We are educators. Most of the time, we educate children. But when we have the opportunity, we also educate adults as well.
We recently ran across an article on the History Channel’s website that contained some interesting information regarding our Declaration of Independence. And since this is the time of year when our country spends a day of celebrating our independence, we thought we would educate you on some of the lesser-known facts about one very important document. We hope you enjoy.
- The Declaration of Independence wasn’t signed on July 4, 1776.
Congress officially adopted the declaration on July 4, but it would be up to a month later before the delegates signed the document. It took nearly two weeks for the document to be “engrossed” (written on parchment in a clear hand). It was actually signed on August 2, 1776, with 5 delegates signing at a later date and 2 not signing at all.
- More than one copy exists.
Some very familiar names were responsible for seeing that accurate reproductions were printed – Thomas Jefferson, John Adams and Benjamin Franklin being among that group. A printer in Philadelphia was tasked with making copies late on July 4 to be taken to the 13 colonies. These copies predate the actual signed document. Of the hundreds believed to be printed on the night of July 4, only 26 copies have survived.
- When news of the Declaration of Independence reached New York City, it started a riot.
At that time, British Naval ships occupied New York harbor and tensions were high. George Washington read the document to a crowd in front of City Hall, which stirred those in attendance to a riot. A statue of George III was torn down that day, and was later melted down and shaped into 42,000 musket balls to be used by the American army.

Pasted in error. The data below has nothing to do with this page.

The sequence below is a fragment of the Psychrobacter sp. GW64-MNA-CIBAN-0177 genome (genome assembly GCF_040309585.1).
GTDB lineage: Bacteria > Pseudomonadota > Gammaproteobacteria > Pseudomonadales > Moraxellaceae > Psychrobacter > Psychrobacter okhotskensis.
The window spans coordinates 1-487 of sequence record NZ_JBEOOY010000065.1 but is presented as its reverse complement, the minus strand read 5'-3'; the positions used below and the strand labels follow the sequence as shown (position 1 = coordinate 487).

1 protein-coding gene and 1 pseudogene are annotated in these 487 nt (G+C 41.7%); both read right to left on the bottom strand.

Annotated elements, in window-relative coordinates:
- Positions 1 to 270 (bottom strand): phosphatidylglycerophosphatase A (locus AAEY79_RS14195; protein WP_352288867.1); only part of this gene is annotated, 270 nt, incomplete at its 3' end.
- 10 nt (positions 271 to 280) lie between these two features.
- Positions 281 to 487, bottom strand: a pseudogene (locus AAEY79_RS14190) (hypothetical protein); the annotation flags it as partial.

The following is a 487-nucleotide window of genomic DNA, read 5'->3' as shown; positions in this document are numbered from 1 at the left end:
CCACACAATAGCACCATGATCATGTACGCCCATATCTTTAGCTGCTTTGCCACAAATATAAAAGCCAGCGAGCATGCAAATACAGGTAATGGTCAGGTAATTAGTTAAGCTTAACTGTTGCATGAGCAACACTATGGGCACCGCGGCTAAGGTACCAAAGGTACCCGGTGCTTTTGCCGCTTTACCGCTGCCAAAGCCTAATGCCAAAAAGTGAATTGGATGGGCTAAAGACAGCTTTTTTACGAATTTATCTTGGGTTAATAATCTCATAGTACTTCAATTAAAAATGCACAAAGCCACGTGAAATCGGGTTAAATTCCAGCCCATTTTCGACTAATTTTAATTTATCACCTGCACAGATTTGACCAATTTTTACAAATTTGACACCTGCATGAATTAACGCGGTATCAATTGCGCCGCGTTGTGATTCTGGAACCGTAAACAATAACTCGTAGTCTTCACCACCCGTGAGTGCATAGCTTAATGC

- Eight of the 56 signers were born in Britain.
While most of the signers were native to America, eight were actually born in England. In addition, there were signers from Wales, Ireland, Northern Ireland and Scotland as well.
- One signer later recanted his signing of the document.
Richard Stockton of New Jersey became the only signer to recant. Stockton was captured in late November, 1776 by the British army and endured months of harsh treatment and small rations in jail. Due to these circumstances, he recanted his signing of the document and swore loyalty to King George III. However, in December, 1777, after gaining his freedom, he took a new oath of loyalty to the state of New Jersey.
- There was a 44-year age difference between the oldest and youngest signers.
The oldest signer was Benjamin Franklin, who was 70 at the time. The youngest signer was Edward Rutledge of South Carolina, who was only 26 at the time.
- Two additional copies have been found in the last 25 years.
These copies were part of the Dunlop copies (referenced in #3). In 1989, a man in Philadelphia bought a picture frame at a flea market for $4. He later found one of the rare copies of the Declaration of Independence hidden in the back of the frame. It later sold for $8.1 million dollars.
- During World War II, the Declaration of Independence was kept at Fort Knox.
Two weeks after the Japanese attack on Pearl Harbor, both the Declaration and the Constitution were removed from public display and evacuated from Washington D.C. The documents were packed in a specially designed container, latched with padlocks, and sealed with lead. They were kept under the supervision of armed guards. There was a total of 150 pounds of protective gear surrounding this precious document.
- There is something written on the back of the Declaration of Independence.
Just like in the movie National Treasure, there actually is writing on the back of the Declaration. However, that is where the similarities end; unfortunately it is not a treasure map. The message is written upside down, and states, “Original Declaration of Independence dated 4th July 1776.” It is believed that due to the fact that the document was rolled up and moved several times during the Revolutionary War, this was added as a label.